How to Get Dog Urine Out of Carpet

By now, most have seen the Febreze commercials where the company markets that odors which surround us regularly can cause us to become “nose blind.” If you happen to have missed the series, here’s a link to one that talks about pet odors in your car. Just like pet odors can permeate our vehicles, the soft surfaces in our homes can absorb stains and odors in unpleasant ways. One challenge some homeowners face is how to deal with dog urine spots in their carpet.

As an experienced Realtor, I’ve seen (and smelled) it all. And I can share that some clients have no clue how strongly their pet odors are until we begin to stage their homes for showing. Read on for some tips on how to best treat and eliminate the evidence of such pet accidents and give me a call at 336-575- 7249 to discuss other ways you can get your property showing ready!

Why Does Some Dog Urine Smell So Strongly?

Dog urine is designed to eliminate toxins in the system, so this means it is normal for a dog’s urine to smell pretty pungent. In dogs that have not been “fixed,” the smell of urine is also impacted by hormonal changes regarding reproduction.

What Can You Do if There are New Dog Urine Spots on your Carpet?

First, remember that simple tap water is often the best first removal step. You read that right, tap water. Why? Because urine has a water base and by adding water, you disperse toxins and also add liquid that can be absorbed. Start by gently blotting up what liquid you can from the location. Be careful not to press firmly as you can cause the urine to go deeper into the padding and widen in circumference. After blotting up liquid with a clean towel or cloth, use clean water to re-saturate the area and then continue blotting. If you catch the accident shortly after it occurs, this alone could be enough to remove the urine and any chance of odor.

If you’d like to be certain that no bacteria or odor remains, Canine Journal recommends Nature’s Miracle Urine Destroyer. It’s a product commonly sold at retailers nationwide and has fantastic reviews and backing by vets and carpet cleaning professionals too. Based on the size of the area you are treating, this particular product is sold in both concentrate for carpet steaming machines and spray bottles for spot treatment.

But What if the Stains are Older and More Set?

We all know that getting set stains out of carpet can be a challenge. Our focus is on the elimination of odor, not necessarily the stain as urine can bleach or otherwise discolor various dyes in unique ways. Spend your first time on getting the smell out of the area and then see how much of a stain or discolored area remains to decide upon what approach might be best for aesthetics.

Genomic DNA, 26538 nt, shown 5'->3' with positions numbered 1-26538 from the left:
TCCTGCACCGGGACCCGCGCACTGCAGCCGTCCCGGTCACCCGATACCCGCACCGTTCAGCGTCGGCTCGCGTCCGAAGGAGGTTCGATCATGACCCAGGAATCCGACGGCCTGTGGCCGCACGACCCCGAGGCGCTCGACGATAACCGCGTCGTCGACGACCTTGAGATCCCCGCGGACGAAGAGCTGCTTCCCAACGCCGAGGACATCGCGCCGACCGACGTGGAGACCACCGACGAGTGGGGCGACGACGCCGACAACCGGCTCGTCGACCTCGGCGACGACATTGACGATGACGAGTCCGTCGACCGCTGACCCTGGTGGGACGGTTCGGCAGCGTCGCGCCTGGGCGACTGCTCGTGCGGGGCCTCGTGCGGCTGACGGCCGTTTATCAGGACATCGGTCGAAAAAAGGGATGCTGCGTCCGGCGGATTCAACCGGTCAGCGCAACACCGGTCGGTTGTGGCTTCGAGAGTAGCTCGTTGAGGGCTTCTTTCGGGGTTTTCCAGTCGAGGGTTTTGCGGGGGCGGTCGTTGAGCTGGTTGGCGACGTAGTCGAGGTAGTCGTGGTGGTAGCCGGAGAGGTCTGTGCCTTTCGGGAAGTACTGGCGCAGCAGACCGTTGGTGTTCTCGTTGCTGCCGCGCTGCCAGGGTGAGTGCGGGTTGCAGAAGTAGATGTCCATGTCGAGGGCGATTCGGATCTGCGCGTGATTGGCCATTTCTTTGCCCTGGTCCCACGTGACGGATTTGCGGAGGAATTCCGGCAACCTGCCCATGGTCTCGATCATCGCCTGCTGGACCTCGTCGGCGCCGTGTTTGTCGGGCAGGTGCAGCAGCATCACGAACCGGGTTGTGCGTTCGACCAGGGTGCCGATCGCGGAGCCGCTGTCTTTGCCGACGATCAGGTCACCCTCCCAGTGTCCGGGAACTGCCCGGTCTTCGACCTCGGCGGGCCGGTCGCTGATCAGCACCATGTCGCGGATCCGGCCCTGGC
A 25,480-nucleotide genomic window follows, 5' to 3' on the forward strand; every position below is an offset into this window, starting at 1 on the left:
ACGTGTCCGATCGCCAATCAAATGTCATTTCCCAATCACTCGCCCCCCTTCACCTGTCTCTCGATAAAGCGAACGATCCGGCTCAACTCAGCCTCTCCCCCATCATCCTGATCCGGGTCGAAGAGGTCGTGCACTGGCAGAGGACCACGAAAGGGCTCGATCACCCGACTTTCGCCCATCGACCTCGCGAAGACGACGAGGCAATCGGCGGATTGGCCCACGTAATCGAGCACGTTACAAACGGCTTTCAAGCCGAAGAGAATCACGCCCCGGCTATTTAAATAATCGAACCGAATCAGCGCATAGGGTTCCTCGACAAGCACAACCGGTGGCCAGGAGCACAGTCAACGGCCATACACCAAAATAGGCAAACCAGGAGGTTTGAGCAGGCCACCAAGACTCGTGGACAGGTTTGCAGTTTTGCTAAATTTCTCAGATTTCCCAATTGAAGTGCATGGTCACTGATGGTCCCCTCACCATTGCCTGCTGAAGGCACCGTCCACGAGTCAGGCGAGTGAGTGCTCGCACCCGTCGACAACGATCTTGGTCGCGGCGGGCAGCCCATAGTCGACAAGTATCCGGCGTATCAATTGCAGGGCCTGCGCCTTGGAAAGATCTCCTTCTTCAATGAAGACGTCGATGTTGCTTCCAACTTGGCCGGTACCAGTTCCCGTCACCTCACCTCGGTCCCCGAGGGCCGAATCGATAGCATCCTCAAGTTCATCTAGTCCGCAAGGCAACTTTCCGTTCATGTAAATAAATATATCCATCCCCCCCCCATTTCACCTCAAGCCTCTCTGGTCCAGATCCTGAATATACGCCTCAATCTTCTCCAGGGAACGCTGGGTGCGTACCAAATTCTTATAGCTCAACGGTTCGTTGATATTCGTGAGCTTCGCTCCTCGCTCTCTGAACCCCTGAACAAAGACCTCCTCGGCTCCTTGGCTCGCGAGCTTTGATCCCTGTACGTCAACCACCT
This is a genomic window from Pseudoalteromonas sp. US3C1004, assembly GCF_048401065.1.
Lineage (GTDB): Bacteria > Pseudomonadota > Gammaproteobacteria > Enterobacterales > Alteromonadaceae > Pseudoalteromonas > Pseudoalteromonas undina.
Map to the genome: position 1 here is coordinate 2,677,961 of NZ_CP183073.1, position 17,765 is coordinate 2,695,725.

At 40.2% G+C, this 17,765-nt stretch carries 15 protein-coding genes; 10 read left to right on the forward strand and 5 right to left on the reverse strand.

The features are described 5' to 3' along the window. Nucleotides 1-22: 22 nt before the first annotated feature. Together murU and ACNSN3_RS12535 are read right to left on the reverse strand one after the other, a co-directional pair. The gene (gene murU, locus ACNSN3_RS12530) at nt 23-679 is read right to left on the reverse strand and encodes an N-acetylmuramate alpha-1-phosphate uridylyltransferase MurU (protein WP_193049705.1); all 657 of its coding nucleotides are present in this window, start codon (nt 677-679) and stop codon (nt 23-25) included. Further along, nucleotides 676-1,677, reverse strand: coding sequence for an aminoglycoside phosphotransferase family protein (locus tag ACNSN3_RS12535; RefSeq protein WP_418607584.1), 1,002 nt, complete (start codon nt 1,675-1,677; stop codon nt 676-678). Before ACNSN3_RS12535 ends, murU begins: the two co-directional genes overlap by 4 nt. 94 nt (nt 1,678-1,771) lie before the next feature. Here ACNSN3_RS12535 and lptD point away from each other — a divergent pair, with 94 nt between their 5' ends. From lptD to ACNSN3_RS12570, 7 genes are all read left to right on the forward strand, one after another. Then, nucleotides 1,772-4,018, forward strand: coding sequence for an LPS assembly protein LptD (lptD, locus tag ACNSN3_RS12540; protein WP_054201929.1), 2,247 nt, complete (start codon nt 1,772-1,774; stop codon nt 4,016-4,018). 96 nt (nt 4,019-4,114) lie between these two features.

Treating a set-in spot starts in a similar manner to treating a fresh one: apply plenty of clean water to allow the bacteria and stain to begin to lift from the fabric. In this case, your easiest route is usually to borrow, buy, or even rent a water-based carpet cleaning machine as this ensures you can push water deep into the padding and extract it, along with the toxins and bacteria that cause smells. You can also use a wet/dry vac and cycle through applying clean water and then extracting it with the vacuum until most of the stain is removed.

After you have cycled through several times with water and extraction, you’ll want to apply a high-quality pet stain deodorizer like the Nature’s Miracle product referenced above. Be sure to follow the directions on the bottle and to let the area dry completely before trying another round of treatment.

Remember to always keep your pets clear of the area that is being treated until it is completely dry and to follow all manufacturer directions for best results.

These tips should get you started on the right path to removing odors from your carpets in the places where pet accidents have occurred. Remember to be patient as you work to remove the odor and associated stains. Carpet fibers are tough, but over agitation and scrubbing can mat or cause odd wear patterns. It is best to work in stages to remove odors and stains than to rush and cause a fresh set of problems.

What tips do you have for removing doggy urine stains?

Posted on August 19, 2016 at 9:41 am
Ellen Dudley | Category: Blog | Tagged

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